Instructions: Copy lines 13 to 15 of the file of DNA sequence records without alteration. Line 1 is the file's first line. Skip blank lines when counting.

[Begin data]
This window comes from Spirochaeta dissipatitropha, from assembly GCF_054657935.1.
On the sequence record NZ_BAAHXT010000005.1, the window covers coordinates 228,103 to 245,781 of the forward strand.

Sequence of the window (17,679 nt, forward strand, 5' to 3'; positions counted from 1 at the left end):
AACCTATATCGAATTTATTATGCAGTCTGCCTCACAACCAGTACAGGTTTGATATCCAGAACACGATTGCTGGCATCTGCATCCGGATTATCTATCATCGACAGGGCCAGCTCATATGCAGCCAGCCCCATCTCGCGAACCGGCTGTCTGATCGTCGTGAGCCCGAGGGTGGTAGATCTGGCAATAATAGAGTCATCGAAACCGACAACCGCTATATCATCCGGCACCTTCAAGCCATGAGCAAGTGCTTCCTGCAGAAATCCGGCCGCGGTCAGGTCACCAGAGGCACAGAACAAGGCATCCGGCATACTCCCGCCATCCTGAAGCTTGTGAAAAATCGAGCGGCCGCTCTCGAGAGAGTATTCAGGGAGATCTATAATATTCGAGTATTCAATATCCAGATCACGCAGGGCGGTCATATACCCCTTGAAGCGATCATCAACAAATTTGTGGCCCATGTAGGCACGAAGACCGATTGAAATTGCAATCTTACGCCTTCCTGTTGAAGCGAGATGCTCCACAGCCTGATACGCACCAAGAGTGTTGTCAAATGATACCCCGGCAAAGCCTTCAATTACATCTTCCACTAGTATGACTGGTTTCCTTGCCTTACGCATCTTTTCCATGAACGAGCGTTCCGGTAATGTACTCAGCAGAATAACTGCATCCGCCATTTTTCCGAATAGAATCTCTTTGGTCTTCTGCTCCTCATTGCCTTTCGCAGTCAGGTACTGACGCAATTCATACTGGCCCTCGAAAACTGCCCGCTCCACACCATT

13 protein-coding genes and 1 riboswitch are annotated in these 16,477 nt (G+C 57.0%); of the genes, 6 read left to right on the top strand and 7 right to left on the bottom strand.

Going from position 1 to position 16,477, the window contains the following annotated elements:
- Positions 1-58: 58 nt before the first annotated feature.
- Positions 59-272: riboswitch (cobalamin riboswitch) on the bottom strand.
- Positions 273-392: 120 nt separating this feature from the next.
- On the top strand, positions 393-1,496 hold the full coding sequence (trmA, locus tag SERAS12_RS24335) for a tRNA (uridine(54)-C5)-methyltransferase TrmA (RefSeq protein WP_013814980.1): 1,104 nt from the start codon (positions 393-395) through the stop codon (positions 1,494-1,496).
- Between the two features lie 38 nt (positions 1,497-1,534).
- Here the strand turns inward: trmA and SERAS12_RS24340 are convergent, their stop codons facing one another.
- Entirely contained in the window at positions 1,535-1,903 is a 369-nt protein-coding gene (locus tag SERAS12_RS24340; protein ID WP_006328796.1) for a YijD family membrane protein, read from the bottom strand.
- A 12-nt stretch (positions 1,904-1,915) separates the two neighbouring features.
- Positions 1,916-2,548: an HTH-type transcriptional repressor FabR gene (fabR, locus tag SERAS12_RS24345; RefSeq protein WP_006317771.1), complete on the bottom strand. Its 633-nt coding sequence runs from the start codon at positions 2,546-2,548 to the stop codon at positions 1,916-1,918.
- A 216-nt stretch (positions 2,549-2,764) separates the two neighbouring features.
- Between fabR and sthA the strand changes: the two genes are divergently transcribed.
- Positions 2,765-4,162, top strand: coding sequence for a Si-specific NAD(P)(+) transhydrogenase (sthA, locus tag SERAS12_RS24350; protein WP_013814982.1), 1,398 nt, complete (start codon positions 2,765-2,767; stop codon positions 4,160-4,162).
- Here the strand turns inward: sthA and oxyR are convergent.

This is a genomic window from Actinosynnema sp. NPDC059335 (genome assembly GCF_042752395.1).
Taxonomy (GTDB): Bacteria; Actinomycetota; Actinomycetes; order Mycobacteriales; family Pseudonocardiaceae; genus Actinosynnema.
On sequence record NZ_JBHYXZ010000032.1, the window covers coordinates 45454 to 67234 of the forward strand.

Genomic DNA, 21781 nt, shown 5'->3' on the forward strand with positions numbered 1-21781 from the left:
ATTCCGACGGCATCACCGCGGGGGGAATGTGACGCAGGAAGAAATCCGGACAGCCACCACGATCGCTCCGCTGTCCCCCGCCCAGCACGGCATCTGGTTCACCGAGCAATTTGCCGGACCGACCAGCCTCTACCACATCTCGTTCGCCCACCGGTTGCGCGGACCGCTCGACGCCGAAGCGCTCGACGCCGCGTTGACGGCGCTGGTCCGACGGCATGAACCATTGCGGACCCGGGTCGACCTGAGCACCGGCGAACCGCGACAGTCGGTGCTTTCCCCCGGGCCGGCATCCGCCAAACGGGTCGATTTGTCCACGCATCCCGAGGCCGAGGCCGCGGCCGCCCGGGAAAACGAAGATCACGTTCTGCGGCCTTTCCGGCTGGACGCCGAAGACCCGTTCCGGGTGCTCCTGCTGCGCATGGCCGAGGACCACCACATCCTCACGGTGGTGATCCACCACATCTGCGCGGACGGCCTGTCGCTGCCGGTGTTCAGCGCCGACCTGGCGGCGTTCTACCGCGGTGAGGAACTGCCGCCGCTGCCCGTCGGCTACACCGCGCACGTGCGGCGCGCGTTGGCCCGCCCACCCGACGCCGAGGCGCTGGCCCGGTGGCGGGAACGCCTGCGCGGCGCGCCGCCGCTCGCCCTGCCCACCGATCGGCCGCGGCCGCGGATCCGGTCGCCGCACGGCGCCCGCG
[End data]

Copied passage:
- Entirely contained in the window at positions 1,535-1,903 is a 369-nt protein-coding gene (locus tag SERAS12_RS24340; protein ID WP_006328796.1) for a YijD family membrane protein, read from the bottom strand.
- A 12-nt stretch (positions 1,904-1,915) separates the two neighbouring features.
- Positions 1,916-2,548: an HTH-type transcriptional repressor FabR gene (fabR, locus tag SERAS12_RS24345; RefSeq protein WP_006317771.1), complete on the bottom strand. Its 633-nt coding sequence runs from the start codon at positions 2,546-2,548 to the stop codon at positions 1,916-1,918.